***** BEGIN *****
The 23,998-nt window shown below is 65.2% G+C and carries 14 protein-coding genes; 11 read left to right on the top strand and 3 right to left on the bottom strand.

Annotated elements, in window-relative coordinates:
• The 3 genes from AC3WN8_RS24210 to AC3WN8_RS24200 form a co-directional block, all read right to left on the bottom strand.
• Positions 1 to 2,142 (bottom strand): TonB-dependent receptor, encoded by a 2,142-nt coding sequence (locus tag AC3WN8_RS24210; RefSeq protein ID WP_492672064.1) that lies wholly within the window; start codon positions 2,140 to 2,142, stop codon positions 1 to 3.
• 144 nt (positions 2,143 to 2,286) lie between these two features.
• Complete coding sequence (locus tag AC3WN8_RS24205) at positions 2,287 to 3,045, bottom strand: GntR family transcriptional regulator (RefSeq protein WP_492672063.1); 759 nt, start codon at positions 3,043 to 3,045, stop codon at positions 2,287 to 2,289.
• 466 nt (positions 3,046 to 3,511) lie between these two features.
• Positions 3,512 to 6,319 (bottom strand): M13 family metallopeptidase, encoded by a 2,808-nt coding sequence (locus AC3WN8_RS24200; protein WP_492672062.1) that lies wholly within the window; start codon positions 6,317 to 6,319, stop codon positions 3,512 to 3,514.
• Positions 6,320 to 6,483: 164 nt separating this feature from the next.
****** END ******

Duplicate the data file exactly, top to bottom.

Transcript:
The 23,998-nt window shown below is 65.2% G+C and carries 14 protein-coding genes; 11 read left to right on the top strand and 3 right to left on the bottom strand.

Annotated elements, in window-relative coordinates:
• The 3 genes from AC3WN8_RS24210 to AC3WN8_RS24200 form a co-directional block, all read right to left on the bottom strand.
• Positions 1 to 2,142 (bottom strand): TonB-dependent receptor, encoded by a 2,142-nt coding sequence (locus tag AC3WN8_RS24210; RefSeq protein ID WP_492672064.1) that lies wholly within the window; start codon positions 2,140 to 2,142, stop codon positions 1 to 3.
• 144 nt (positions 2,143 to 2,286) lie between these two features.
• Complete coding sequence (locus tag AC3WN8_RS24205) at positions 2,287 to 3,045, bottom strand: GntR family transcriptional regulator (RefSeq protein WP_492672063.1); 759 nt, start codon at positions 3,043 to 3,045, stop codon at positions 2,287 to 2,289.
• 466 nt (positions 3,046 to 3,511) lie between these two features.
• Positions 3,512 to 6,319 (bottom strand): M13 family metallopeptidase, encoded by a 2,808-nt coding sequence (locus AC3WN8_RS24200; protein WP_492672062.1) that lies wholly within the window; start codon positions 6,317 to 6,319, stop codon positions 3,512 to 3,514.
• Positions 6,320 to 6,483: 164 nt separating this feature from the next.